The Magical Music of Harry Potter

City Stylin' #1

15 May 18 interview: Anna Murphy
photos: Carla Mundy

Our Fashion Editor, Anna Murphy, took to the streets to find a couple of mighty fine fashionistas...

“When I was about two years old, we went to see the panto and I was one of the kids called up on stage. I remember looking up at the actor and saying, ‘Do you like my dress? It’s got bells on!’ I was so proud. It was a dress to show off about. I guess I’ve always liked that ‘something extra’ or a twist of the unexpected.

One of my favourite things about being an actor is adapting to the character, and that’s what I’ve done throughout my life: I needed to act like an adult, so I dressed like an adult. I needed to act like a mum, so I dressed like a mum. A lot of us lose ourselves in what we’re doing – especially parenthood – but I think it’s important to find that balance between who you are and what you need to be.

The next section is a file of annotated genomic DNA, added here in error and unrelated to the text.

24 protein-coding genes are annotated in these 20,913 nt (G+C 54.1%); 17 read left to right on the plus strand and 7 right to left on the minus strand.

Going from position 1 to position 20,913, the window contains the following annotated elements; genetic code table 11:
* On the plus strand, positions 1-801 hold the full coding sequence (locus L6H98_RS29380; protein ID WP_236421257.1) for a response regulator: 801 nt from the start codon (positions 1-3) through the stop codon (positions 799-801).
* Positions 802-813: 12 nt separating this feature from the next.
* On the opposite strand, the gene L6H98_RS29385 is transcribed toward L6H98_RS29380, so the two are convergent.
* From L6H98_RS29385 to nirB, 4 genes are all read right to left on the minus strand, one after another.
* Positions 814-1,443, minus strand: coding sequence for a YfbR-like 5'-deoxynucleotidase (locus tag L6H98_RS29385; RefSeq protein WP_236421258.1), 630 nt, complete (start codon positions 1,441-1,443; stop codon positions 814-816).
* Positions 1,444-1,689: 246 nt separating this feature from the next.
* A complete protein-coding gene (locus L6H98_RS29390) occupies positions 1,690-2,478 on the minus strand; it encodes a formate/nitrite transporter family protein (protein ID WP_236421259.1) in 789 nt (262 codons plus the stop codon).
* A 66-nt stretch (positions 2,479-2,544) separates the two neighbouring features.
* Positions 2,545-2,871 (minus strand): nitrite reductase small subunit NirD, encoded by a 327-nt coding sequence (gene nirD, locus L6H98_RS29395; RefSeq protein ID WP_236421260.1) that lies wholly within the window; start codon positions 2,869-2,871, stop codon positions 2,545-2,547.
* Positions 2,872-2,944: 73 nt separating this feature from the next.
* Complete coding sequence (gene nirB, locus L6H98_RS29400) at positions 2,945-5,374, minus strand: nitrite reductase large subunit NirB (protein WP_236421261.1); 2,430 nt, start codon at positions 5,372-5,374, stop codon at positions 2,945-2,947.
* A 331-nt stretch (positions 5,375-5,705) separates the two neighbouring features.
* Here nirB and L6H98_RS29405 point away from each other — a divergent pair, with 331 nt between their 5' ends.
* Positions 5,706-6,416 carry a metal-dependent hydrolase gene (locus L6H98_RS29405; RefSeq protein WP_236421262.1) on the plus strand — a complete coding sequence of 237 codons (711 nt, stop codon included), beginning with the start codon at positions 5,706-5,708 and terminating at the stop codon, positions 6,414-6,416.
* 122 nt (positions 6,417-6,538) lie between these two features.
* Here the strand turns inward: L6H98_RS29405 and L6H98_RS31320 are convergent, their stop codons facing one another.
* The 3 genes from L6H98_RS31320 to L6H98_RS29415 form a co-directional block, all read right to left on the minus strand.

When I was younger, I cared more about what the rest of my friends were doing, but these days I try to carry a sense of identity through the different roles I play. I like to think: ‘You don’t know the whole of me, I’ve got bells under my dress!’” – Olivia Newton

“Going back to when I was playing football for Notts County’s Youth Team, I always had my superstitions; I’d eat scrambled eggs on toast before a game, otherwise I thought I wouldn’t play as well. To me, crystals are the same; I just feel like life goes more smoothly when I’m wearing them.

I’m never without my labradorite bracelet; it’s a ‘game-changing’ crystal, so it helps you to think optimistically and be successful. I always make sure I’m wearing it to work, it makes a big impact. That, and good people, help me to find positive energy.

I don’t believe that style is for men or for women, it’s about wearing and doing what makes you feel good. It’s personal. I think it’s important to look unique, but over the years I’ve started to dress more simply; black or white t-shirts, maybe with some jewellery. Nottingham is evolving; men are accepting the fact that things seen as ‘feminine’ in the past actually feel good to them. When my friend came to me with a business proposition for a men’s crystal jewellery company, I jumped at the chance and we’ve never looked back.” – Travis Morgan

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